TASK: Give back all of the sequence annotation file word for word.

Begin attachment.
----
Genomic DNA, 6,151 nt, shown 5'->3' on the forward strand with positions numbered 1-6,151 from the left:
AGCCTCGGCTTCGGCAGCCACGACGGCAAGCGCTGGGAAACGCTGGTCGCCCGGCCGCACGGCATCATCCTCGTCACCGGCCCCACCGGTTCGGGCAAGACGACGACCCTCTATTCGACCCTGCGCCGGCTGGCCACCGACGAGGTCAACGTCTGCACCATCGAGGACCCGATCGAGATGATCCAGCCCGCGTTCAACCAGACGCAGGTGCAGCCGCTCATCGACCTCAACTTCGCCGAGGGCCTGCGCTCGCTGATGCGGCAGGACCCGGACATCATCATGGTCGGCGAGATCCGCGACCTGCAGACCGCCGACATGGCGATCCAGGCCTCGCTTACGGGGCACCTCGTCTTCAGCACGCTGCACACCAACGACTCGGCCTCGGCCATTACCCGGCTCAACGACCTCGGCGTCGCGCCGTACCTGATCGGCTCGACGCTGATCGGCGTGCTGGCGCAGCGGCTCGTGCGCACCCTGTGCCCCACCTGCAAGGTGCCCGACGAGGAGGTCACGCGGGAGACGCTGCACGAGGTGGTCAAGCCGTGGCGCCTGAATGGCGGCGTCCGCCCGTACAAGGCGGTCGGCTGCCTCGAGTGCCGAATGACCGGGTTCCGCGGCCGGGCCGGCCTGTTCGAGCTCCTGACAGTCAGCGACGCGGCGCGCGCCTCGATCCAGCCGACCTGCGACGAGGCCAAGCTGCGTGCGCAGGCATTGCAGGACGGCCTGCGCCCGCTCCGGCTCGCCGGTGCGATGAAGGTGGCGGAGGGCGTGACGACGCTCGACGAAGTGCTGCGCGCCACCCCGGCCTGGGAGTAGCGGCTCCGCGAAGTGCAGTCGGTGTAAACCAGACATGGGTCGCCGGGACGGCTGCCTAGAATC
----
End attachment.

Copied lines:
Genomic DNA, 6,151 nt, shown 5'->3' on the forward strand with positions numbered 1-6,151 from the left:
AGCCTCGGCTTCGGCAGCCACGACGGCAAGCGCTGGGAAACGCTGGTCGCCCGGCCGCACGGCATCATCCTCGTCACCGGCCCCACCGGTTCGGGCAAGACGACGACCCTCTATTCGACCCTGCGCCGGCTGGCCACCGACGAGGTCAACGTCTGCACCATCGAGGACCCGATCGAGATGATCCAGCCCGCGTTCAACCAGACGCAGGTGCAGCCGCTCATCGACCTCAACTTCGCCGAGGGCCTGCGCTCGCTGATGCGGCAGGACCCGGACATCATCATGGTCGGCGAGATCCGCGACCTGCAGACCGCCGACATGGCGATCCAGGCCTCGCTTACGGGGCACCTCGTCTTCAGCACGCTGCACACCAACGACTCGGCCTCGGCCATTACCCGGCTCAACGACCTCGGCGTCGCGCCGTACCTGATCGGCTCGACGCTGATCGGCGTGCTGGCGCAGCGGCTCGTGCGCACCCTGTGCCCCACCTGCAAGGTGCCCGACGAGGAGGTCACGCGGGAGACGCTGCACGAGGTGGTCAAGCCGTGGCGCCTGAATGGCGGCGTCCGCCCGTACAAGGCGGTCGGCTGCCTCGAGTGCCGAATGACCGGGTTCCGCGGCCGGGCCGGCCTGTTCGAGCTCCTGACAGTCAGCGACGCGGCGCGCGCCTCGATCCAGCCGACCTGCGACGAGGCCAAGCTGCGTGCGCAGGCATTGCAGGACGGCCTGCGCCCGCTCCGGCTCGCCGGTGCGATGAAGGTGGCGGAGGGCGTGACGACGCTCGACGAAGTGCTGCGCGCCACCCCGGCCTGGGAGTAGCGGCTCCGCGAAGTGCAGTCGGTGTAAACCAGACATGGGTCGCCGGGACGGCTGCCTAGAATC